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Russian destroyer Vice Admiral Kulakov tows Ukrainian vessel to Greek island

November 25, 2016, 9:40 UTC+3

The Vice Admiral Kulakov, Russia’s large anti-submarine ship, will continue its combat duty in the Russian Navy’s grouping in the Mediterranean Sea

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© Mikhail Metzel/TASS

MOSCOW, November 25. /TASS/. Russia’s large anti-submarine ship The Vice Admiral Kulakov has towed a distressed Ukrainian vessel to a Greek island, the Russian Defense Ministry said on Friday, adding the Ukrainian crew had received all necessary assistance.

"Russia’s large anti-submarine ship of the Northern Fleet The Vice Admiral Kulakov has finished the rescue operation to tow Ukraine’s 097 fishing vessel in destress to the dock near Greece’s Gavdos Island (30 miles south of Crete)… During the towing, the Ukrainian sailors have received all necessary, including medical, assistance," the ministry said.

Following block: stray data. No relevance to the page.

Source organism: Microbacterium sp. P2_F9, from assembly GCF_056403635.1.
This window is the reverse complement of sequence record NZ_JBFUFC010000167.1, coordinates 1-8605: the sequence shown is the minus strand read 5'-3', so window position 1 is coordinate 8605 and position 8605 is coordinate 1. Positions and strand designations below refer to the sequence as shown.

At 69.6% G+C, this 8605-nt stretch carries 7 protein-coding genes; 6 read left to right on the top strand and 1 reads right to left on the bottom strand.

The Ukrainian vessel and the crew shortly will be transferred to the Greek rescue services, the crew’s state is satisfactory. In order to tow the vessel, the Russian ship has covered the distance of more than 140 sea miles. The press service added, after that The Vice Admiral Kulakov will continue its combat duty in the Russian Navy’s grouping in the Mediterranean Sea.

On Thursday, the Defense Ministry said in a news release received by TASS "The Vice Admiral Kulakov received a mayday call from a Ukrainian shipping boat, 097 with a crew of seven on board (all Ukrainian citizens). Two of them needed medical assistance." As follows from the news release, the Russian ship picked up the distress message at 08:20 Moscow time to instantly hurry to the rescue.

"At 09:45 the Russian ship approached the Ukrainian fishing boat and took measures to provide assistance required. A group of Russian sailors and medics boarded the Ukrainian boat in distress. The affected sailors are receiving first aid," the news release said.

The Ukrainian fishing boat had been adrift for two days since its engine went dead on November 21. A four-point storm on the sea and strong gales complicated the rescue operation.

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